Oddly, a previous comment fell into the Great Moderation Machine.

I think there's a broader problem than simply crazy plaintiffs. It's the asymmetry of costs in a lot of these cases.

By "these cases" I assume you mean cases where the plaintiff is pro se (representing his/herself rather than being represented by a lawyer). Those aren't really common, and they're certainly not the cases the Chamber of Commerce is attacking: the "vexatious litigant" just doesn't make as good ad copy as greedy trial lawyers do.

Jim, remember that those people also hide behind the pretense that The Market will solve all ills. An evil business will be punished by The Market because nobody will ever do business with them again. It's like karma, only with expensive Scotch.

#28 ::: Jim Satterfield ::: (view all by) ::: May 08, 2007, 02:02 AM:

Correct, mythago. Because of course those businesses will never call up their friends who own the media outlet and suggest that advertising revenues will suffer if their business suffers. Never. Heaven forbid.

#29 ::: Laurel ::: (view all by) ::: May 08, 2007, 05:11 AM:

And in the meantime, a wonderful young couple I know is contemplating filing bankruptcy: Hospital A perpetrated a botched appendectomy on uninsured-because-he's-in-the-arts-and-can't-afford-insurance him, and Hospital B cleaned up the septic aftermath of botched appendectomy...but even though neither he nor his wife (also in the arts) has a significant income, neither hospital is willing to work them on a hardship-case basis. And, of course, they can't find a lawyer willing to take on a malpractice suit against Hospital A.

And some idiot judge has managed to keep an obviously frivolous lawsuit alive for FOUR YEARS?

I'm so mad I could bite nails and spit tacks.

#30 ::: Jon Meltzer ::: (view all by) ::: May 08, 2007, 07:09 AM:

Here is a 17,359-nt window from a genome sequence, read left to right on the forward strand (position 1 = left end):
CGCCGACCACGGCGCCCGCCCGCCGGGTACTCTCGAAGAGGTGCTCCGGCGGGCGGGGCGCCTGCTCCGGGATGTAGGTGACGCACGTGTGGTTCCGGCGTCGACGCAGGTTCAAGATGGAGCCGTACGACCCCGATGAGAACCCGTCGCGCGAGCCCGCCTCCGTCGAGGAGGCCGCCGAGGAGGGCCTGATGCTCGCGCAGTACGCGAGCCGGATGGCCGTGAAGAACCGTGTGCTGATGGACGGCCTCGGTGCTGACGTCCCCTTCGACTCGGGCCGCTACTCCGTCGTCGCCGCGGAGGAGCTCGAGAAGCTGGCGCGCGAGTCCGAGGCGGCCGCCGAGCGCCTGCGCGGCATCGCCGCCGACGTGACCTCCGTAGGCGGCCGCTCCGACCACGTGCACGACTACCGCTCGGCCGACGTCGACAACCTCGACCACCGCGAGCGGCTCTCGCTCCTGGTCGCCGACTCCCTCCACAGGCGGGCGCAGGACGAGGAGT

#19: Uh, yeah. So, what do they want to discredit? Any prominent lawsuit against Republican-related organizations in the news recently? Or is there something big coming?

This is baffling me. It's usually obvious, like the Sheryl Crow toilet paper story. This time it isn't.


#31 ::: albatross ::: (view all by) ::: May 08, 2007, 08:50 AM:

Graydon #11:

I think it's fair to say everyone agrees the legal system is *flawed*. There are things we'd like to fix. Further, it looks to me (I'm no expert) like some of those flaws are accurately described by the tort-reform crowd. But if you give those guys the chance to fix the system, their interest isn't in eliminating the flaws that sometimes make the system unfair for small or large businesses, it's in skewing the system toward those businesses.

I know doctors who are seriously worried about malpractice lawsuits, and believe that defensive medicine decreases the quality of medical care. I know businessmen who have fought off frivolous shareholder lawsuits. I have more direct experience with the patent system, which, as applied to software and cryptography and business methods (!), is a complete, innovation-stifling, disaster.